After a four-year stay in South America Mantegazza published this report on medical observations on the use of Erythroxylon coca leaves of the populations in the places where he stayed and practiced. He reported that, as a result of the drug, natives who constantly chewed a bolus of coca leaves and ingested their juice, exhibited great energy and resistance to hunger, cold, humidity, bad weather and hard work, even in places of high altitude.
Mantegazza also reported that coca leaves, taken as an infusion or chewed, recovered from the most varied gastrointestinal affections. He also reported cases of abuse and the onset of addiction to coca, and the results of the experiments he carried out on himself with the ingestion of increasing quantities of the juice of the chewed coca leaves.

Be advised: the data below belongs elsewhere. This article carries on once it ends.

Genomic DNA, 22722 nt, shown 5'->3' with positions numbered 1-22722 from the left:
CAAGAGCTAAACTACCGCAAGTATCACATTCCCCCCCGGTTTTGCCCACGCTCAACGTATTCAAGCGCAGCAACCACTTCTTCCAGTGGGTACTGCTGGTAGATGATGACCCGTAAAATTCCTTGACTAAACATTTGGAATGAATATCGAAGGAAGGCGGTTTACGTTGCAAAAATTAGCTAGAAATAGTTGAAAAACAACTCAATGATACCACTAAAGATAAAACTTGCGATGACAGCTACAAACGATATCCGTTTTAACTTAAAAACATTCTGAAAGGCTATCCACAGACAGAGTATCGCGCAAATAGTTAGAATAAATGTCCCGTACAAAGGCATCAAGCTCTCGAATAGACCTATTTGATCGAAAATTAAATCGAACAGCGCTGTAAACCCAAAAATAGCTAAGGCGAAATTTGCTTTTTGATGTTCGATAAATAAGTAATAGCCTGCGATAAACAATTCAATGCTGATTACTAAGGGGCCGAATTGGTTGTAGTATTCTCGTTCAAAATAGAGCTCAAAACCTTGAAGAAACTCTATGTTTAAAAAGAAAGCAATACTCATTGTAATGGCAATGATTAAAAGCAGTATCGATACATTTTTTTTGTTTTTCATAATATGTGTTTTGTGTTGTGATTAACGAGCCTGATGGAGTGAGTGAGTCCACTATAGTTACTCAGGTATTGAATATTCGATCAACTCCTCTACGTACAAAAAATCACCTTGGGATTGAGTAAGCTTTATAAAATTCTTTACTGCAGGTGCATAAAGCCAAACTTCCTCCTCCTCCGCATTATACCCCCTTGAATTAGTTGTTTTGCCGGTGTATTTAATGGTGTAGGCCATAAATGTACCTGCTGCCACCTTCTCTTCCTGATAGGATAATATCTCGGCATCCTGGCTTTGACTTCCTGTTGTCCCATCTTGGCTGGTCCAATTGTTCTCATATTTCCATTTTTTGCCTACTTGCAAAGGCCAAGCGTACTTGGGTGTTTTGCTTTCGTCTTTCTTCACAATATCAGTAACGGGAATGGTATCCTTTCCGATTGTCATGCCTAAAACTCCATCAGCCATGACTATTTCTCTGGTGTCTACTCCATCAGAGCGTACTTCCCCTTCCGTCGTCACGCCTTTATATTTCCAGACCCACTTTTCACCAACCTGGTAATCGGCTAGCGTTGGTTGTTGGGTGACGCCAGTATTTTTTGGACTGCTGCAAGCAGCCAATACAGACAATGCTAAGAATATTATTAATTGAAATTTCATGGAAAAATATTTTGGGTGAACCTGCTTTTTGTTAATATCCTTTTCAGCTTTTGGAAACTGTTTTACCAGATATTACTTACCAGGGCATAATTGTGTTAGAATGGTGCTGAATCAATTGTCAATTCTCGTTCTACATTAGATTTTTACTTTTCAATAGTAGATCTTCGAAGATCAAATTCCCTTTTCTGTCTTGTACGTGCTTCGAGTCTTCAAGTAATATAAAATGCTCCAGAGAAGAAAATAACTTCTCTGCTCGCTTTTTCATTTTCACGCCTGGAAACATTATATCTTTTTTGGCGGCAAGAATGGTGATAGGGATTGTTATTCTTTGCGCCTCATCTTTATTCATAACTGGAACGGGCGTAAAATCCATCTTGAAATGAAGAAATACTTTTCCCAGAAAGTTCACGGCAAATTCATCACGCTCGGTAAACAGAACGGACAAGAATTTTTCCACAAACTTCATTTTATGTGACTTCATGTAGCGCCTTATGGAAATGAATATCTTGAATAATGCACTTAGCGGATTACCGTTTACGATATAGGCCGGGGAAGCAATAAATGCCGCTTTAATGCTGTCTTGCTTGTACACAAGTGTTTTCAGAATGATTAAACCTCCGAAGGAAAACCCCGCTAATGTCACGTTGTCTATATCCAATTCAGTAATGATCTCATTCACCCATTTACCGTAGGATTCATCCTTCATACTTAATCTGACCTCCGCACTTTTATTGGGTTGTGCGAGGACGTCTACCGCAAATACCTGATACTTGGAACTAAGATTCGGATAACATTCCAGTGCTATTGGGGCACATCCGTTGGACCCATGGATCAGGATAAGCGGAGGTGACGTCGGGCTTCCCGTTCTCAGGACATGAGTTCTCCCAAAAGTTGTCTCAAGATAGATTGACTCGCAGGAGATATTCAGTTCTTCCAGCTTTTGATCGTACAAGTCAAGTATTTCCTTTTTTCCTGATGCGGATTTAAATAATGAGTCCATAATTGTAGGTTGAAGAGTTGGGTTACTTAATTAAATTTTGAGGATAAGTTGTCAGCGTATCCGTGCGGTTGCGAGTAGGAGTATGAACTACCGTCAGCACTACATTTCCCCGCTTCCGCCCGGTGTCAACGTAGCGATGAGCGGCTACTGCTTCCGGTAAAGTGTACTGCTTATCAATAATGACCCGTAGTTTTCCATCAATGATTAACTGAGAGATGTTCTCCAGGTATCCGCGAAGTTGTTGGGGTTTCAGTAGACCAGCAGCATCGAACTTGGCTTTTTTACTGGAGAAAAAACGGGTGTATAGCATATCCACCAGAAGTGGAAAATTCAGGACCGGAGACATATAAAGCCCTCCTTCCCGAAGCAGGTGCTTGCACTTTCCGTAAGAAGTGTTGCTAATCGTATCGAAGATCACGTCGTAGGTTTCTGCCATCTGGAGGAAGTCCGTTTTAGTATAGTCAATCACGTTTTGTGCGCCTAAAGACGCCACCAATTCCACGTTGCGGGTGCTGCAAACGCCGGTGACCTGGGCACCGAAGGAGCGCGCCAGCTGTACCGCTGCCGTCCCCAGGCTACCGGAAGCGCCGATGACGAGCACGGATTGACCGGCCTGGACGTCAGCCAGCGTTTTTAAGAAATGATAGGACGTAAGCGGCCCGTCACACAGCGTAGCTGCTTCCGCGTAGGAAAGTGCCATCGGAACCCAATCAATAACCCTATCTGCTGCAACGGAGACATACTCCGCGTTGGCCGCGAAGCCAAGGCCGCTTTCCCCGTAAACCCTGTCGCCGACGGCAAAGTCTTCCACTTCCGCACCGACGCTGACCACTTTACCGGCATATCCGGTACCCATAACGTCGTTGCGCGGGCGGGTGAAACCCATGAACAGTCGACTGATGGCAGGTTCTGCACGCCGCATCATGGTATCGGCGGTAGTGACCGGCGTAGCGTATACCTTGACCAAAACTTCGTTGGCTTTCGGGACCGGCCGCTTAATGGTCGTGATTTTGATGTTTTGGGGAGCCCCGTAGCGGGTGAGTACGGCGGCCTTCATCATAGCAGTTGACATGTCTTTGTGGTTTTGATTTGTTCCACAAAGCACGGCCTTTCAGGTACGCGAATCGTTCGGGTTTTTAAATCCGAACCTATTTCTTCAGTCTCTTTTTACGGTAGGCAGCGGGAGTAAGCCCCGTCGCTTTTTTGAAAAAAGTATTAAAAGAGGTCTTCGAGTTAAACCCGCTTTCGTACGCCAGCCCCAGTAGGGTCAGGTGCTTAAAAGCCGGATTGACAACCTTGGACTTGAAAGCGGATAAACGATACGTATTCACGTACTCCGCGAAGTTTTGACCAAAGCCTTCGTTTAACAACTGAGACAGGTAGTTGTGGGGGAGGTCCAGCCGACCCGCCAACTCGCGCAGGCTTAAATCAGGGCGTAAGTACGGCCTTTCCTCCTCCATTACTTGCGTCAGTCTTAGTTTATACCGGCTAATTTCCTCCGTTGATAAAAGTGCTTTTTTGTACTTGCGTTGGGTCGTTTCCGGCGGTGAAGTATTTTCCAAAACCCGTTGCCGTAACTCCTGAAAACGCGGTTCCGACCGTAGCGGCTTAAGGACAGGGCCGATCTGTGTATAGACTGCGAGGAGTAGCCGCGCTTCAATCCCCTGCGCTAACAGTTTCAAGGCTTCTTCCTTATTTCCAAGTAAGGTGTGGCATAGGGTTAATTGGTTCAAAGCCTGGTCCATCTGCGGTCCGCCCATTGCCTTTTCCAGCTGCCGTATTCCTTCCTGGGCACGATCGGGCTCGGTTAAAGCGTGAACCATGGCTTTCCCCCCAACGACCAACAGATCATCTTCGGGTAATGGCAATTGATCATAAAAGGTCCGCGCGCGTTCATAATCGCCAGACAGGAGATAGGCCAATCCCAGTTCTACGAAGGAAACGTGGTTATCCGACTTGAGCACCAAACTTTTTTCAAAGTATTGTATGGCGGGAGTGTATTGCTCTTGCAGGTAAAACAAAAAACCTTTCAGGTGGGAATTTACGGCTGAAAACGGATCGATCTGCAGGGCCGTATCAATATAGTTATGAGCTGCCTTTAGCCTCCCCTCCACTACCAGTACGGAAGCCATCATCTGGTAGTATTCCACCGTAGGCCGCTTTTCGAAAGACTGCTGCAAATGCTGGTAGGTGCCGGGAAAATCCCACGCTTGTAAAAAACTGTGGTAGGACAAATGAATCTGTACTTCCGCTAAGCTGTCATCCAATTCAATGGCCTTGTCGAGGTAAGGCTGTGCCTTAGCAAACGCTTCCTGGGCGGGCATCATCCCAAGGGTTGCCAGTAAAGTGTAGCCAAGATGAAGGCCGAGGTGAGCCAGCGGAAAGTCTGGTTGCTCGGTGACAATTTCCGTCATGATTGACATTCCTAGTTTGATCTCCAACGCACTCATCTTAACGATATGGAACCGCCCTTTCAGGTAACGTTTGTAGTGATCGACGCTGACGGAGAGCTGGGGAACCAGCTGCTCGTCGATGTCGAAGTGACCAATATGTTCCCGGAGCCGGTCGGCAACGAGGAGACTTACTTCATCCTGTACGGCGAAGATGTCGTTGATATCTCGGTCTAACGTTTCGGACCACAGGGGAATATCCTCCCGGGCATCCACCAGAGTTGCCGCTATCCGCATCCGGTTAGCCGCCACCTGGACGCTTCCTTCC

The Wikipedia article on Mantegazza quoted his expression of the high experienced as a result of the drug:
"... I sneered at the poor mortals condemned to live in this valley of tears while I, carried on the wings of two leaves of coca, went flying through the spaces of 77,438 words, each more splendid than the one before...An hour later, I was sufficiently calm to write these words in a steady hand: God is unjust because he made man incapable of sustaining the effect of coca all life long. I would rather have a life span of ten years with coca than one of 10 000 000 000 000 000 000 000 centuries without coca."
Sigmund Freud cited Mantegazza's report in his work Über Coca (1884). That paper concerned the studies of the effects on man of cocaine, the alkaloid extracted from the coca leaves by the chemist Albert Niemann in 1859, rather than coca leaves, themselves.
See Guiliano Dall'Olio, "Paolo Mantegazza: memoria sulle proprietà terapeutiche della coca," Riv. Ital. Med. Lab., 7 (2011) 228-239.